DUBAI // Wanted: qualified receptionist for a social media company. Only attractive women from the Philippines, Russia or Arab countries need apply.
Such job adverts are common - but many residents and recruiters have expressed outrage at what they deem to be discrimination.
The online advert calling for a good-looking female employee is one of half a dozen on the Dubizzle classified website.
A human-resources manager who posted a listing seeking an attractive Russian said the specification was necessary to meet the needs of the role.
"Where is the problem in saying that I want people of those nationalities when I feel those nationalities suit the position I need to fill?" he asked.
"The salary I have available for the position might not suit the expectations of every nationality. I didn't want to leave it too open and waste people's time.
"I have seen many adverts looking for people only from Kerala.
"It's not even a nationality, but they want people from that specific region. I am very open-minded by comparison."
The Ministry of Labour could not be reached for comment about racially biased wanted ads.
But a former UAE labour minister, Dr Ali Al Kaabi, said there were no regulations over setting such stipulations.
"It's an open market. A company can hire who they want," he said. "If you want to hire someone for a female hair salon, then you would hire only a woman.
"If you want a model, you would select only a pretty woman to do the modelling. This is the case all over the world, not just in the United Arab Emirates."
But not all recruitment agents agree.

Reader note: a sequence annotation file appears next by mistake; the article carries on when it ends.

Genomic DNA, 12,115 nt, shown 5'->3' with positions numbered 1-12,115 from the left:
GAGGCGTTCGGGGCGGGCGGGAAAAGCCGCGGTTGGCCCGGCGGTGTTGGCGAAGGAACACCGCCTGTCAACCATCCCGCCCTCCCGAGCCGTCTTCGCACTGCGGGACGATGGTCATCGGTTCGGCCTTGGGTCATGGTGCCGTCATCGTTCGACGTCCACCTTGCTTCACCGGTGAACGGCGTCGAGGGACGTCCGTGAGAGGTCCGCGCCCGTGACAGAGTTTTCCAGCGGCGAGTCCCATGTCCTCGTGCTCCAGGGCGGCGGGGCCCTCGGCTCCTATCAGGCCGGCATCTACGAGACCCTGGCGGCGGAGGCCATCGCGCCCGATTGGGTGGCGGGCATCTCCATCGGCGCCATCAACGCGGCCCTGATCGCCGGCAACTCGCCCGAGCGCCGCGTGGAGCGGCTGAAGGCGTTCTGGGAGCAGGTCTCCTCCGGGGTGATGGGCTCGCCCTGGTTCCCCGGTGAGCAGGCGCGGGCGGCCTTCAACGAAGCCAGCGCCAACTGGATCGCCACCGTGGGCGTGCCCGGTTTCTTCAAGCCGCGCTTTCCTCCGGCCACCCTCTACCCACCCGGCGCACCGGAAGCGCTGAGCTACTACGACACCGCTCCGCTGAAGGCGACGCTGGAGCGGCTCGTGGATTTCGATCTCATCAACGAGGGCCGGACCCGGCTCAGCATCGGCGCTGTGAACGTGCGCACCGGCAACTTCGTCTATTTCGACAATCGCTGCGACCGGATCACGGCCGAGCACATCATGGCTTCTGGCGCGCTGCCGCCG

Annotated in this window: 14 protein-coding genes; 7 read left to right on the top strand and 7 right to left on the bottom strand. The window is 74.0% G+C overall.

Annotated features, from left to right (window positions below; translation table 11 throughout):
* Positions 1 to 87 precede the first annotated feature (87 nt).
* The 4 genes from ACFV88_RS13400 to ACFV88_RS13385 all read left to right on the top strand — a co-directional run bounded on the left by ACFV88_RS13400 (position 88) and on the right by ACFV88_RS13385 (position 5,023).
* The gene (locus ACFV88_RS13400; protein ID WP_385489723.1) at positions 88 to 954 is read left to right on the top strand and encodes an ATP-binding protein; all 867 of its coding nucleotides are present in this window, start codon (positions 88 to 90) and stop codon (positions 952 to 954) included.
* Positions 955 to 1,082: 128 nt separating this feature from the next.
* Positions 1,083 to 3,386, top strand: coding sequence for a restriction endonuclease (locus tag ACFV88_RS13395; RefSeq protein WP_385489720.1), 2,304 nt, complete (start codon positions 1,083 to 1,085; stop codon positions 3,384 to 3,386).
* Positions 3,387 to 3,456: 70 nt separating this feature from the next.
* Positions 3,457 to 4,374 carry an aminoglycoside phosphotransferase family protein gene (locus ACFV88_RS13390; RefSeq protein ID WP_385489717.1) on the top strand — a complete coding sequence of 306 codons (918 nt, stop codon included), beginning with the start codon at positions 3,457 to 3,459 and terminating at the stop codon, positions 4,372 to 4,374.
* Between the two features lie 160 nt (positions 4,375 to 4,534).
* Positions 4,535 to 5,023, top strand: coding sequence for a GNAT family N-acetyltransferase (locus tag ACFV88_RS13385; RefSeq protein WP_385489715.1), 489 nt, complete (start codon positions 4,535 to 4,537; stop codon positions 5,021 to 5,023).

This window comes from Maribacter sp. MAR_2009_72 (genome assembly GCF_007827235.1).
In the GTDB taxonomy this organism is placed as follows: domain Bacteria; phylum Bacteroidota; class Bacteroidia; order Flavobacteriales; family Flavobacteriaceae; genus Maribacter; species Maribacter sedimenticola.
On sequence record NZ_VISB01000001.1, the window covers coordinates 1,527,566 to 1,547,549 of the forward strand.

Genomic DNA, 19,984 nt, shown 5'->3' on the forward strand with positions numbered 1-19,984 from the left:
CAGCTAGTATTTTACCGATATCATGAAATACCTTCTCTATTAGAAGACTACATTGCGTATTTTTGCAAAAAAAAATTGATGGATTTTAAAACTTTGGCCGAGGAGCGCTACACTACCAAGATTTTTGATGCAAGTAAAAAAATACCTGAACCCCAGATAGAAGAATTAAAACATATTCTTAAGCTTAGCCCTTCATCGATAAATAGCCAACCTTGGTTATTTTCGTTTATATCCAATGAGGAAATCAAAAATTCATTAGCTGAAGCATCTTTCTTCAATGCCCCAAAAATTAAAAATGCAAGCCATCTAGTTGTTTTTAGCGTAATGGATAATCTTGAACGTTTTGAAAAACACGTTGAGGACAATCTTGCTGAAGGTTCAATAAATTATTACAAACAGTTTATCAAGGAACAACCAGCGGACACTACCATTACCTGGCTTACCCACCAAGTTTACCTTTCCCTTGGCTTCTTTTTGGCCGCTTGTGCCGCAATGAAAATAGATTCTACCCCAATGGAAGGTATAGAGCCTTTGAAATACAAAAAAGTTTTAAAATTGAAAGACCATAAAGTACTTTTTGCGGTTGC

One British recruiter, who declined to be named, said it was wrong to make such racial and gender stipulations so openly.
"It's just not appropriate," he said. "There are more politically correct ways of putting what you want on an advert, without specifically saying that it has to be a person of a particular nationality or gender.
"It's commonplace out here, because there are no rules against it, so people can get away with whatever they want."
Toby Simpson, director of the Gulf Recruitment Group, said there were strict rules in Britain governing what job adverts could say. Even using words such as "experienced" or "dynamic" was illegal because it implied a preference for a particular age group.
"In the UK, there's a whole gamut of illegal words you can't use, which go way too far," he said. "So coming from that culture, it's completely shocking when you get here for the first time and see adverts that say 'no Egyptians'.
"There are practical reasons for what you might term as discrimination, but it needs to be done within sensible, ethical boundaries.
"There were quotas for certain nationalities across the GCC, and an employer might be looking to increase its diversification.
"Sometimes it might come down to language abilities. Other times, people feel more comfortable working with people from their own culture."
A spokesman for Dubizzle said the company "takes a firm stance on any activity on the site that is deemed to be racist".
While making overt stipulations on the basis of nationality or gender is not illegal in the Emirates, some experts say it is becoming less common.
"We're certainly seeing it diminishing," said Rabea Ataya, chief executive of Bayt.com, one of the largest jobs sites in the country. As the jobs market becomes more open and more international, we'll certainly see less of it in the future.
"Companies are coming to realise that if you're not an equal-opportunities employer and you're restricting yourself to a particular nationality, age group or gender, you might not be getting the best employee out there."